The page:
The important structural differences between
liberty and oppression.
Many people place oppression and liberty on opposite ends of a continuum. They believe that as the amount of oppression diminishes the amount of liberty increases. Oppression and liberty, however, represent entirely different systemic structures. As a result, a person cannot move smoothly from a system of oppression to one of liberty.
I will explain the distinctions between oppression and liberty by using graphic representations of these two structures.
The Structure of Oppression
In a system of oppression both the oppressor and the oppressed gain something from their relationship. The oppressor gains by some form of unjust or cruel exercise of authority or power over the person or property of the oppressed. The oppressed also gain from this relationship. For example, an oppressor might tax the income or property of the oppressed, but in return the oppressed might receive the protection of the oppressor. Thus the system has a feedback relationship in which the structure of oppression is supported by both oppressor and the oppressed.
The Structure of Oppression
In spite of the feedback in a system of oppression this does not represent a balanced system. The oppressor gains more from the system than the oppressed. In the long-run this system amounts to a zero-sum game; one party always gets more of what he values than the other party in the system.
Because of the feedback in this structure, the system tends to become ever more burdensome for the oppressed. As a result, the oppressed will likely rise up and overthrow the oppressor. But this does not necessarily eliminate the structure of oppression and bring about a system of liberty. Generally the system of oppression continues. Only the roles of oppressed and oppressor become reversed.
Thus, what many people view as “liberty” simply consists of an oppressive structure in which their guys have the power. This becomes most insidious in any democratic system. In a democratic system the larger segment of the population oppresses the slightly smaller segment of the population. Therefore, people who advocate for limited government in reality advocate for limited oppression.
Before I describe the structure of liberty it might help to clarify the meaning of “freedom.”
Freedom consists of an inalienable element of the individual human nature. Freedom exists in both systems of oppression and liberty. People always have the freedom to do whatever they want within the limitations of the systemic structure in which they reside. The free person can violate, at will, the person or property of another person. He may suffer unpleasant consequences of such action, but that does not limit his freedom to act in such a manner.
When I say that freedom is limited by the systemic structure in which a person resides, that simply means that there might be some physical limitations to the person acting out their desires. E.g. a person cannot kill or steal from another when he is confined in some way that limits his access to the other person.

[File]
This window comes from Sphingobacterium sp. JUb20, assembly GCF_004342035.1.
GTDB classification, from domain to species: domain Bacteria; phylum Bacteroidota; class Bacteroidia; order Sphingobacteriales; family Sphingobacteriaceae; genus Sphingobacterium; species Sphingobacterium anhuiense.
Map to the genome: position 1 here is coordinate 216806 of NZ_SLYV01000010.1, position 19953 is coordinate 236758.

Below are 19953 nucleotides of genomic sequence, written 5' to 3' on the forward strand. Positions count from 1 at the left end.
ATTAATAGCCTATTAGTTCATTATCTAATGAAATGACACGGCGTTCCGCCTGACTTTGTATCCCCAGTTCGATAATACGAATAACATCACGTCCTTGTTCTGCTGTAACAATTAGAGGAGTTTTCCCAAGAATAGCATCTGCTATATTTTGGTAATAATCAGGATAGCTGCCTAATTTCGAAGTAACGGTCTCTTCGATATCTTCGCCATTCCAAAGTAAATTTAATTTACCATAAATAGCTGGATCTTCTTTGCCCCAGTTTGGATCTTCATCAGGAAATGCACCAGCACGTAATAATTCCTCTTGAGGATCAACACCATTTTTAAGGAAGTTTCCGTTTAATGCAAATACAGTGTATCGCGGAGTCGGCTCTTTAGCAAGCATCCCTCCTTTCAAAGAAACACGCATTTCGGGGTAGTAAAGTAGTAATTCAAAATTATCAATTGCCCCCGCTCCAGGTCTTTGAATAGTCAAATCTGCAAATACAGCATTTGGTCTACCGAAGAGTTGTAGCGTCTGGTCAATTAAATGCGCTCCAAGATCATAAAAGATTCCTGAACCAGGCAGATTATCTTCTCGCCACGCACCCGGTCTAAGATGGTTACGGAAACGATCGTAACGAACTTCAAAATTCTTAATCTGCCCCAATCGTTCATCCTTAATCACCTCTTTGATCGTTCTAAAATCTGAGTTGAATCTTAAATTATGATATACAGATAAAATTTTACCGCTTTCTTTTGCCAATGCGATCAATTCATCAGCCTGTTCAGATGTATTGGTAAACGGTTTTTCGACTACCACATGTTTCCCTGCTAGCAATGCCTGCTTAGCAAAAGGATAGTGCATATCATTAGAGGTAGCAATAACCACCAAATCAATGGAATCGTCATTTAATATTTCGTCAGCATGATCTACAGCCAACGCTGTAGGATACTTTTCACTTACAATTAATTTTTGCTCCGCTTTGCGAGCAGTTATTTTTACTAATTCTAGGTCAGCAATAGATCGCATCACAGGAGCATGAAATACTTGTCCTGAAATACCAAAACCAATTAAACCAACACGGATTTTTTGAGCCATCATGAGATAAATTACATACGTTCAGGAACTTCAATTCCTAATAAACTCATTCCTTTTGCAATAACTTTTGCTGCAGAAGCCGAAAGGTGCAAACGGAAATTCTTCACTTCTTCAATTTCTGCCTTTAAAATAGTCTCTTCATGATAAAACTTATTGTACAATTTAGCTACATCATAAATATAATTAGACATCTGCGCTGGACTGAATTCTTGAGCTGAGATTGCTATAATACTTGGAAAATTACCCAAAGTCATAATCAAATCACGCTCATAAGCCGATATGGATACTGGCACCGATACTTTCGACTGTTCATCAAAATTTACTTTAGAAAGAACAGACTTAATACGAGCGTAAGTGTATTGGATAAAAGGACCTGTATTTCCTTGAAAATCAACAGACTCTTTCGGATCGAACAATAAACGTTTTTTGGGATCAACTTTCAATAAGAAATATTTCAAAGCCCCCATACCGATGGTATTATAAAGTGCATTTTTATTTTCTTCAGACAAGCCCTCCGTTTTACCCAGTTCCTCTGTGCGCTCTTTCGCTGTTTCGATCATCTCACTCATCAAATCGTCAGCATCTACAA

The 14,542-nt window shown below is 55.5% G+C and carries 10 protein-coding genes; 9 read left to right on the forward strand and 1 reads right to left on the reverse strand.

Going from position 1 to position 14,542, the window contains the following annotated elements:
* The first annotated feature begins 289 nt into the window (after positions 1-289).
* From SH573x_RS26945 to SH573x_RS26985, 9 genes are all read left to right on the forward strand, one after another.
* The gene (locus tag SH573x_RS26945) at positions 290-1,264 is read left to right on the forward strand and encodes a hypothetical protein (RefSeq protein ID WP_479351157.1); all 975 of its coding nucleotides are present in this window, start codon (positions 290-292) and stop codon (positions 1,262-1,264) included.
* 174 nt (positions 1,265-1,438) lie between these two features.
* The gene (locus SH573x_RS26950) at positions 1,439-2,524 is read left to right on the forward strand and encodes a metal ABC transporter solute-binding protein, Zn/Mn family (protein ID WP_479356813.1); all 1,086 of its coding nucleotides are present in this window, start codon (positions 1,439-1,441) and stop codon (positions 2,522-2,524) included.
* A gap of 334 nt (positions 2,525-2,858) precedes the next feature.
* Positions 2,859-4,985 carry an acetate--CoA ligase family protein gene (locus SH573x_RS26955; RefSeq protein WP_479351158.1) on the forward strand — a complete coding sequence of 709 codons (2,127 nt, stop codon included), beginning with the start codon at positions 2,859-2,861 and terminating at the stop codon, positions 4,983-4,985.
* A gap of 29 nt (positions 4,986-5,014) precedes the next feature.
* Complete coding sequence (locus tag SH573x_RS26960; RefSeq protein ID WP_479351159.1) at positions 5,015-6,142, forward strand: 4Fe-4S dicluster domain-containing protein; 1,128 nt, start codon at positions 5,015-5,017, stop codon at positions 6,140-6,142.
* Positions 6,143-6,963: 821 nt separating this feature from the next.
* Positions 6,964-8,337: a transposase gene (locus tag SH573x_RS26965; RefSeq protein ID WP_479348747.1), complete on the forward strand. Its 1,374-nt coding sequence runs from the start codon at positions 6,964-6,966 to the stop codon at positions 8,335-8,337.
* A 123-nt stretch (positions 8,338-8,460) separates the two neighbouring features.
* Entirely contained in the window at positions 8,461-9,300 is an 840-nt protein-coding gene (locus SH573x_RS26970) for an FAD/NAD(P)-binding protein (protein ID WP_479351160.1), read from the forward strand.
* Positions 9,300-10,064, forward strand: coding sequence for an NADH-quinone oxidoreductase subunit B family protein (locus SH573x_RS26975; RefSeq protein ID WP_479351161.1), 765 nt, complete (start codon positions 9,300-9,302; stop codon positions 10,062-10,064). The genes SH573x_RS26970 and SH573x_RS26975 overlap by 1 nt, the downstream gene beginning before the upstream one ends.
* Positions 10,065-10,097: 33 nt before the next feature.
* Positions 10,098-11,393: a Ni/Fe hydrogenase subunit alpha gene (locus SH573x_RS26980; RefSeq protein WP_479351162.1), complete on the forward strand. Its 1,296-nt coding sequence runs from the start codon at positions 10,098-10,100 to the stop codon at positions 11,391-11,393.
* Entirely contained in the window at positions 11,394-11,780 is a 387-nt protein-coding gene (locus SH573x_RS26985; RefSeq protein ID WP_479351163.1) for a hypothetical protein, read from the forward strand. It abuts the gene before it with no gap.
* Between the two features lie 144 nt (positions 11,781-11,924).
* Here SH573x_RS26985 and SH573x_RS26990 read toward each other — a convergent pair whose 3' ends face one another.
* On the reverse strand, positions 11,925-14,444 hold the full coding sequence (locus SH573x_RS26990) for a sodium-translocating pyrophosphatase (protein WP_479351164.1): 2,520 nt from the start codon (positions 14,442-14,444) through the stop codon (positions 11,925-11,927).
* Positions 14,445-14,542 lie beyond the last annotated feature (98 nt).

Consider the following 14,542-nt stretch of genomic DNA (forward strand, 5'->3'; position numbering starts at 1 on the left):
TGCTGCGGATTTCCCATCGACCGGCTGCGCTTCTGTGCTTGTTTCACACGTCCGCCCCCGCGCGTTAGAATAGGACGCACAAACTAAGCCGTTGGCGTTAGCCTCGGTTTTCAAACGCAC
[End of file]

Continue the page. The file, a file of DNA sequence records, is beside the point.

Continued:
Unlike freedom, however, liberty does have limitations.
The Structure of Liberty
Liberty requires an entirely different structure.
It cannot exist in a structure of Oppression.
Liberty has a significantly different structure then does oppression. Quite simply, liberty consists of the voluntary interaction of naturally free individuals. As a result, unlike in oppression, within a system of liberty all parties to transactions gain as a result of these exchanges.
The Structure of Liberty
The structure of liberty, however, does place limitations on individual freedom. The actors within a structure of liberty voluntarily limit their freedom to behavior that does not violate the person or property of another person. No person in a system of liberty exercises any force or intervention on any other person or persons in the system.
A system of liberty excludes the existence of the government or nation-state, for they exercise violent intervention on members of the system. A system of liberty does not. It does not, however, exclude the existence of governance — i.e. voluntary agreements to regulate behavior. Exchanges between individuals in a system of liberty would include agreements as to the actions of the parties when they feel the agreement has been violated. They would choose at the outset a method for the resolution of any conflicts. Thus, all exchanges — and all parts of exchanges — would occur voluntarily.
I have simply mapped out the differences in the structure between oppression and liberty. Each of these structures has subtleties and nuances that I have not addressed here.
The main point that I wish to convey is that achieving liberty does not come simply from a reduction in oppression. Thus, liberation movements from outside the system, or secession movements from within the system, do not create real liberty. The members of a liberty system must join it voluntarily. If they have chosen to live in a structure of oppression, forcing them to leave that structure amounts to a form of oppression in itself. Also, if the liberation or secession creates a new form of government, that process has simply shifted from one system of oppression to another.
People who advocate for liberty need to understand these distinctions because achieving true liberty does not come easily. If one believes in limited government, he needs to be honest enough to admit that he believes in limited oppression and not liberty.
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